There are quite a few highlights in Deathly Hallows Part Two. Aside from the great action, which I will discuss in a minute, there are a few small moments that are monumental considering how long we have followed this series. When Harry returns to Hogwarts before the finale and every sees him for the first time, it was a very gripping scene. Also seeing all the familiar faces around the school, staff and students, preparing for battle was a little heart wrenching. People we first saw at age ten or eleven, now grown up into adults or near-adults, essentially going off to war, if you do not feel a little tug then you might want to check to see that you still have a heart.

Okay, so there were a few parts that had been spoiled for me, even though I never read the final book. Because of the spoilers I was expecting a few scenes to be a little more epic than they were in final delivery. So this is sort of warning to those of you who actually read the book, or had someone tell  you what you never wanted to know. Minor spoilers follow, but I try to keep them to general knowledge. If you are worried about it then skip the next paragraph.

When Mrs. Weasley faces off against Bellatrix Lestrange, I have had numerous people talk about this scene being awesome in the book. Unfortunately in this film it takes on a sort of footnote status, lasting only a minute or so, and feels hokey for a few reasons. First is that Julie Walters looks more frightened than fierce, which might be more realistic acting but not what I expected from the mama bear scene people mentioned. Second is that their duel itself was poorly done, it could have been more impressively choreographed. The other part was Harry facing off against Voldemort. While the fight itself was cooler, with a few exceptions as mentioned above most of the movie fights are cooler than described in the book, Harry never really delivered his whole speech about how he pitied the bad guy. Maybe they felt it was a bit cliched, and that would be true, but cliches are not necessarily bad. Because of this we never see more of Voldemort and he ends up being just another monster to be beaten.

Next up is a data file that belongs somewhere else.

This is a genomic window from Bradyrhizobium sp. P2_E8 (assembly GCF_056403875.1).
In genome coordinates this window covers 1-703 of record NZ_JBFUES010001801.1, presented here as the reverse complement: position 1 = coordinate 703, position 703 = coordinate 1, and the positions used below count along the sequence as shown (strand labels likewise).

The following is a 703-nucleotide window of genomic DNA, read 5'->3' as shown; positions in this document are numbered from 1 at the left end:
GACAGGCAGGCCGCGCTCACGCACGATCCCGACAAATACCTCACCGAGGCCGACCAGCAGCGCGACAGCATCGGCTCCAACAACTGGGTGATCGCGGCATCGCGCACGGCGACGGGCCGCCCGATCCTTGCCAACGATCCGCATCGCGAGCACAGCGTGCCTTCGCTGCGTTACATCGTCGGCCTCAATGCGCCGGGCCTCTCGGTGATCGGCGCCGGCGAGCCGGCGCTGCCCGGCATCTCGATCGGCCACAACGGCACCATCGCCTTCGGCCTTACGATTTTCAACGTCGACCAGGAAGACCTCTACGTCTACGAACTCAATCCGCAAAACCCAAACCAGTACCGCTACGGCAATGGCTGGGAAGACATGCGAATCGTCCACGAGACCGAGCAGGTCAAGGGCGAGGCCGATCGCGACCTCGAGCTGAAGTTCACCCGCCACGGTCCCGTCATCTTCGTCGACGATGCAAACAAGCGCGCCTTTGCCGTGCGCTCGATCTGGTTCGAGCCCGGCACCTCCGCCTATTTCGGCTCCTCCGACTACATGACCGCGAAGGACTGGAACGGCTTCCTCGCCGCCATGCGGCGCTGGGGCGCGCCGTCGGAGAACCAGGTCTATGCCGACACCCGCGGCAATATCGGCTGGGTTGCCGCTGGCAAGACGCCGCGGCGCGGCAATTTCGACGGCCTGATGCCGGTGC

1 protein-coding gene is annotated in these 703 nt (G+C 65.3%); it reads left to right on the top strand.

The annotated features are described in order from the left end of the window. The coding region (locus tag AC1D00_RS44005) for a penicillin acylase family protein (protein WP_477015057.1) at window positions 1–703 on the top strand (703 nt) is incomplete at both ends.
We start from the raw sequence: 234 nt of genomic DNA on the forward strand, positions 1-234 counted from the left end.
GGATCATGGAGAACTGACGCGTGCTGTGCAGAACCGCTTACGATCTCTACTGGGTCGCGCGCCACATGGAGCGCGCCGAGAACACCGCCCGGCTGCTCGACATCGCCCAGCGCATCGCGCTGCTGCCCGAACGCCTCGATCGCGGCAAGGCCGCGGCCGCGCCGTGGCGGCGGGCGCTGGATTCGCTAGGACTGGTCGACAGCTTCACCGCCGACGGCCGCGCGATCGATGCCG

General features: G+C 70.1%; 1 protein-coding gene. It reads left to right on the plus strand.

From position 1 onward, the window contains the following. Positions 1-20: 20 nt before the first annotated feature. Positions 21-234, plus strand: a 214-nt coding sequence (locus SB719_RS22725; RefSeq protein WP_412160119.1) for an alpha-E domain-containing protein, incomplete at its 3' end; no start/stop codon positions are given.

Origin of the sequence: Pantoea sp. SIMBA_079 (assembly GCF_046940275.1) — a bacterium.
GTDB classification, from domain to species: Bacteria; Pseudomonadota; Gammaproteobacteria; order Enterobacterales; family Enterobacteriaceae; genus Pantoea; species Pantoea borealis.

Okay, so to recap for you, this film feels like a war movie. It starts rolling very fast and there are hardly any parts to catch your breath, or take a bathroom break. The action is fast and impressive, and we jump around during the big battle in a way that I personally enjoyed. However it does fall prey to the problem of many epic finales, it glosses over many of the smaller characters and the fast pace makes it hard to savor the good moments. Basically it is like being forced to eat a huge pile of your favorite foods as fast as you can, you might like it but odds are that you would appreciate a chance to slow down and savor the experience. Luckily there is a pleasant, although somewhat saccharine, denouement where we get to see the fate of the surviving characters nineteen years later. It provided a nice chance to catch my breath and mull over what I just saw before the movie gave me cab fare and kicked me out the door. Overall it is an excellent film and well worth seeing for fans new and old, but a word of warning to newcomers. You will miss a lot if you never saw the previous movies.

Check this out, you will not regret it.